day that Noe entered into the ark, and the flood 22 | And he said unto the disciples, • The came, and destroyed them all. days will come, when ye shall desire to see one 28 * Likewise also as it was in the days of Lot; of the days of the Son of man, and ye shall not they did eat, they drank, they bought, they see it.

sold, they planted, they builded ; 23 ' And they shall say to you, See here; or, 29 But 'the same day that Lot went out of see there ; go not after them, nor follow them. Sodom, it rained fire and brimstone from heaven,

24 & For as the lightning, that lighteneth out and destroyed them all. of the one part under heaven, shineth unto the 30 Even thus shall it be in the day when the other part under heaven; so shall also the Son Son of man "is revealed. of man be in his day.

31 In that day, he "which shall be upon the 25 But first must he suffer many things, and housetop, and his stuff in the house, let him be rejected of this generation.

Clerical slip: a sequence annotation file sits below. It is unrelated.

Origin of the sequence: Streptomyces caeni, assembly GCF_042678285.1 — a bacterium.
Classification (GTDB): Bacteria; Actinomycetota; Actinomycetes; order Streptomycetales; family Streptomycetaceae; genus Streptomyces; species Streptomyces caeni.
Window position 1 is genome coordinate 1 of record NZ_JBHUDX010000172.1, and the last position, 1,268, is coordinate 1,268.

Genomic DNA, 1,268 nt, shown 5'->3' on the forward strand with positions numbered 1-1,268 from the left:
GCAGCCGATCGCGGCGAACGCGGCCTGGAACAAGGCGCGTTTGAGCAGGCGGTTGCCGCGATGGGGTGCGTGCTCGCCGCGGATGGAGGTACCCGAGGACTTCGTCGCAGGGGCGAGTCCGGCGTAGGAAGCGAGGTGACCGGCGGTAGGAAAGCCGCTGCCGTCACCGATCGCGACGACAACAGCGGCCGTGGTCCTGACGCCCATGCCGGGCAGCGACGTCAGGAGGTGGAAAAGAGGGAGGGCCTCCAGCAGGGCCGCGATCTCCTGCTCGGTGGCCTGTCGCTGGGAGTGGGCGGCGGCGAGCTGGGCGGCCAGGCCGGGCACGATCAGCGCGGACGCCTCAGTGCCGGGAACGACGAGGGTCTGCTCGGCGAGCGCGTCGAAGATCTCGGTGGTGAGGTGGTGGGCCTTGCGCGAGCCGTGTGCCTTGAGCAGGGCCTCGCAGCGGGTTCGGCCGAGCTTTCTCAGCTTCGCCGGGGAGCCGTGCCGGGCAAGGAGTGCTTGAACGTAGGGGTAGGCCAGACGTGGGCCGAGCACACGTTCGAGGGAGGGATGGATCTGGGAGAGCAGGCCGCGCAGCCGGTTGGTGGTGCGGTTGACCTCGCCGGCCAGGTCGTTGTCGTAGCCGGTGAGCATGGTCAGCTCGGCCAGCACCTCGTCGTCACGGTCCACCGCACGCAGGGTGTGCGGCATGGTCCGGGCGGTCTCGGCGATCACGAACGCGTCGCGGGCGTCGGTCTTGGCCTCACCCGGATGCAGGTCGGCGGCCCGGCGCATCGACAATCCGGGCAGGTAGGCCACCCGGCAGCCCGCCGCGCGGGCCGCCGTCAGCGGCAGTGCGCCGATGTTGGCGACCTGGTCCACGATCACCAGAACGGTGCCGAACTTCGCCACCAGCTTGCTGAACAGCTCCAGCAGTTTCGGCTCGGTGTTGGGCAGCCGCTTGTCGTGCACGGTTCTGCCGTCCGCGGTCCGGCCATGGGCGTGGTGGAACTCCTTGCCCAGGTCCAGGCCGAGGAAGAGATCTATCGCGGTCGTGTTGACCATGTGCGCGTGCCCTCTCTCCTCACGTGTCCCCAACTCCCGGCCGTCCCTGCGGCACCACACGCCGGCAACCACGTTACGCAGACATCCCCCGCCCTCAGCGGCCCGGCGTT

not come down to take it away: and he that is

*Cr, with outward sheu-brer. 28.-Rom. 14. 17. "Or, among von, John 1. 26. Le See Matt. 9. 15. John 17. 12.-Matt. 24. 23. Mark 13. 21. ch. 21. 8.

Matt. 24. 27.--- Mark 8. $1. & 9.31. & 10. 33. ch. 9. 29.-Gen. 7. Matt.24.7. Gen. 19.-Gen. 19. 16, 24. _12? Thess. 1.7.--Matt. 21. 17. Mark 13. 15.

and Gomorrha. As if he had said, “ the coming of this king- || cause the cup of their iniquity was full. But the former is dom shall be as fatal to you as the deluge was to the old world ;|| more likely to be the sense of the place. and as the fire and brimstone from heaven were to Sodom and Verse 23. And they shall say) Or, And if they shall say. Gomorrha.” Our Lord states, that this kingdom of heaven was Two MSS. the Syriac and Armenian, have ecs, 1F. within thein, i. e. that they themselves should be the scene of See here] KM. sirteen others, and the latter Syriac, bave these desolations, as through their disobedience and rebellion, • xgroto;, behold the Christ is here. This is undoubtedly the they possessed the seeds of these judgments. See on Matt. iii. 2. meaning of the place. See on Matt. xxiv. 23.